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The UK government is introducing a scheme that will see people who persistently pirate music and videos sent official warnings that they are breaking the law.
Starting next year, the UK’s largest internet service providers (ISPs) will send up to four warning emails to houses suspected of copyright infringement.
Officially announced on Saturday, July 19, the new measures form part of a wider programme to educate the public about copyright issues.
The scheme, called Creative Content UK, will be helped by a £3.5 million ($6.0 million) contribution from the UK government.
Speaking at the launch, the government’s business secretary Vince Cable said the UK’s creative industries were a global success story.
“That is why we are working with industry to ensure that IP rights are understood and respected.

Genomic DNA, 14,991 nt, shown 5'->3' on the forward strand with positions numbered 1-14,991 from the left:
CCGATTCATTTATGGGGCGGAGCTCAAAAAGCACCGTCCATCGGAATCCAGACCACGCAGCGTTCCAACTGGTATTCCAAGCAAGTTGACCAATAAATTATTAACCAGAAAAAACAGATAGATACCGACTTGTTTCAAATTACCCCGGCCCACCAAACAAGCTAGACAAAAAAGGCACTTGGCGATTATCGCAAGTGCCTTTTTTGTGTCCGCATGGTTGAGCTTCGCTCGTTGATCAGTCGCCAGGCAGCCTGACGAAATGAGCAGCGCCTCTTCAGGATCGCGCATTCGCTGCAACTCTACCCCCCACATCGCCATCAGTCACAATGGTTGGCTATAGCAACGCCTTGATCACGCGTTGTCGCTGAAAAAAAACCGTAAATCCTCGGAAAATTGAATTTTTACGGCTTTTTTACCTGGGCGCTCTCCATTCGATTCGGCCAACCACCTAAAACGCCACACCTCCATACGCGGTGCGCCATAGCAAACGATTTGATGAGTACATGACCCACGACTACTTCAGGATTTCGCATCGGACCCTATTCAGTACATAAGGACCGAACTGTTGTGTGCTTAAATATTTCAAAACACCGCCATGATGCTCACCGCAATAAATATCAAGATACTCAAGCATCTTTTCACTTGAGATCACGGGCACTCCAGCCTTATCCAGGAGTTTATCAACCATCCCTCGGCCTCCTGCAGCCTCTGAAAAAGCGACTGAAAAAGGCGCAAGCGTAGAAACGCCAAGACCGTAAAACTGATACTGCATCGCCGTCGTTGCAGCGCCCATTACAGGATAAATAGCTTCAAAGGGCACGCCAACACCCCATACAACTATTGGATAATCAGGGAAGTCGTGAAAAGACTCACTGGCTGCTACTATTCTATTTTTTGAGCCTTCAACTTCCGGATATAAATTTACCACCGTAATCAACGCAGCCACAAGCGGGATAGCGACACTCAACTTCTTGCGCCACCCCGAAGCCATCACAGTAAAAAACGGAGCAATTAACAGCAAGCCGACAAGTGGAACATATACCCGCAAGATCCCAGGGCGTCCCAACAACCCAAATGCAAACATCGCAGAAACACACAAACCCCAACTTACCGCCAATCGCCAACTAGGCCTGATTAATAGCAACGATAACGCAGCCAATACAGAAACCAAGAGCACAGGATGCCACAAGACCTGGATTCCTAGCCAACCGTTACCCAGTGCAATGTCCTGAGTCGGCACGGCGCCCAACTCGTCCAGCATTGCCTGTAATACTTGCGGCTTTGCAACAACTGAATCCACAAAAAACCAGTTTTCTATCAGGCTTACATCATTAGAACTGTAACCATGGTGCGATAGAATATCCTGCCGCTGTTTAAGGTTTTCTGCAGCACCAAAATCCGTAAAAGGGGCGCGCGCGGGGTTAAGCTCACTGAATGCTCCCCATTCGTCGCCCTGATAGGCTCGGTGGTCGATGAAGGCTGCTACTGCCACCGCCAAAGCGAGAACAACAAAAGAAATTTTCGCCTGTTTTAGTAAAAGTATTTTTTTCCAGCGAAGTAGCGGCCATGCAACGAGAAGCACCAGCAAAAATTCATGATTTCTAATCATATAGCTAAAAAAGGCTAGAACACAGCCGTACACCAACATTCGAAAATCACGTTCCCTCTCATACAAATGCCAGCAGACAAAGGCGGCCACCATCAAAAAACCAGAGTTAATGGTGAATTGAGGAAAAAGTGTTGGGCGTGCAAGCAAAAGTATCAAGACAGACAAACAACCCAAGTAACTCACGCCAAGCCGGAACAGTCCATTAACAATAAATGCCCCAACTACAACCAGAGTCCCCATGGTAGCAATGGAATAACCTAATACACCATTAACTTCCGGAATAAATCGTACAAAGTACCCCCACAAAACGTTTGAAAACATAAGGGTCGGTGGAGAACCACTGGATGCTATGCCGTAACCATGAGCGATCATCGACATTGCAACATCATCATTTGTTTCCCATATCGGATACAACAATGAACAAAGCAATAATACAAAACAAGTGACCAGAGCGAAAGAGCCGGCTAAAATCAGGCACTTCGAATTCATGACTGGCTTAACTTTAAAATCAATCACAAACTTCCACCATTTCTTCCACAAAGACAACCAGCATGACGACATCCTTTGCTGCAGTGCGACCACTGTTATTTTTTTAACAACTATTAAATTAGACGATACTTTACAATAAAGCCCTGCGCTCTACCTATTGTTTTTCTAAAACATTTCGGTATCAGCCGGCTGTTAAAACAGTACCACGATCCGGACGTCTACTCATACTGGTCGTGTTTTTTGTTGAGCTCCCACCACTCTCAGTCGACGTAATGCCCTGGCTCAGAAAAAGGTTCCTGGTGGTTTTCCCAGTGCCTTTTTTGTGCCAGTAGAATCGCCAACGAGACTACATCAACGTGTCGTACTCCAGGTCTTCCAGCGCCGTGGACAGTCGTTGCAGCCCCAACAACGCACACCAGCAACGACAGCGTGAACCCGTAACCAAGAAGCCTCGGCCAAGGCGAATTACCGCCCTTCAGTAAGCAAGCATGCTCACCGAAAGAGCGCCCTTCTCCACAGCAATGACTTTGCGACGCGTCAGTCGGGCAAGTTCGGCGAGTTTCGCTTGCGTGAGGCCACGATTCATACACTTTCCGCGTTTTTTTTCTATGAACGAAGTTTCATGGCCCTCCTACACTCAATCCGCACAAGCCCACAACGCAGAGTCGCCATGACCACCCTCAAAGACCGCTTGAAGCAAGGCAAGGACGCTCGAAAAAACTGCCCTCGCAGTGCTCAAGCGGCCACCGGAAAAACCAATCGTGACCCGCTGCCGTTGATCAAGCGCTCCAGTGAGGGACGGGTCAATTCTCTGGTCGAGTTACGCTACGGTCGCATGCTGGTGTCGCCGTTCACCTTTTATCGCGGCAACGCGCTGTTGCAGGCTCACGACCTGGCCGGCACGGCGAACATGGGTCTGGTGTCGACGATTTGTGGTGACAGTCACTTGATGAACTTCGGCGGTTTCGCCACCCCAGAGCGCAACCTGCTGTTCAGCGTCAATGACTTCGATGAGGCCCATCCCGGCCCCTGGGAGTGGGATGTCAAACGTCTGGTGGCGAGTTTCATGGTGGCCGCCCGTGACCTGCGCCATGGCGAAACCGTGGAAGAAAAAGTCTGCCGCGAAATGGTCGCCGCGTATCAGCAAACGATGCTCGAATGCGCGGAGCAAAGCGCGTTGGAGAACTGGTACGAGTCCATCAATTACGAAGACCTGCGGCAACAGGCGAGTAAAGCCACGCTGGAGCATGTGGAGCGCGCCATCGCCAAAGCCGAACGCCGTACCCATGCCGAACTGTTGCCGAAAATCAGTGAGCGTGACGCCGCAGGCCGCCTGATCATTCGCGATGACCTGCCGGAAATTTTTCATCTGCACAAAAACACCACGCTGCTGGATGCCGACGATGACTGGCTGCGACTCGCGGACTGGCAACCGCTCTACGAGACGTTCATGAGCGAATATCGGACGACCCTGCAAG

“Education is at the heart of this drive so people understand that piracy isn’t a victimless crime but actually causes business to fail, harms the industry and costs jobs,” Cable said, speaking at the UK offices of legal streaming website Spotify.
In neighbouring Ireland a similar scheme, known as the “three-strikes” regime, is currently being used.
There, internet users will have their connections terminated if they are warned to stop illegal downloading three times without complying.
Unlike Ireland, UK residents will not face sanctions if they ignore the warnings, which will instead focus on promoting legal alternatives.
This initiative follows a similar partnership between the film and music industries and ISPs in the US.
The US’s Center for Copyright Information was established to help direct consumers to legitimate online content and send out alerts to ISP subscriber accounts that have been used to illegally share films and music.
Chris Marcich, president and managing director for Europe, the Middle East and Africa at the Motion Picture Association of America, also hailed the new partnership.
"We are grateful to the UK government for backing this important new initiative. This is just one piece of the overall approach to tackling illegal online infringement and promoting the importance of copyright,” he said.
Copyright, anti-piracy, ISPs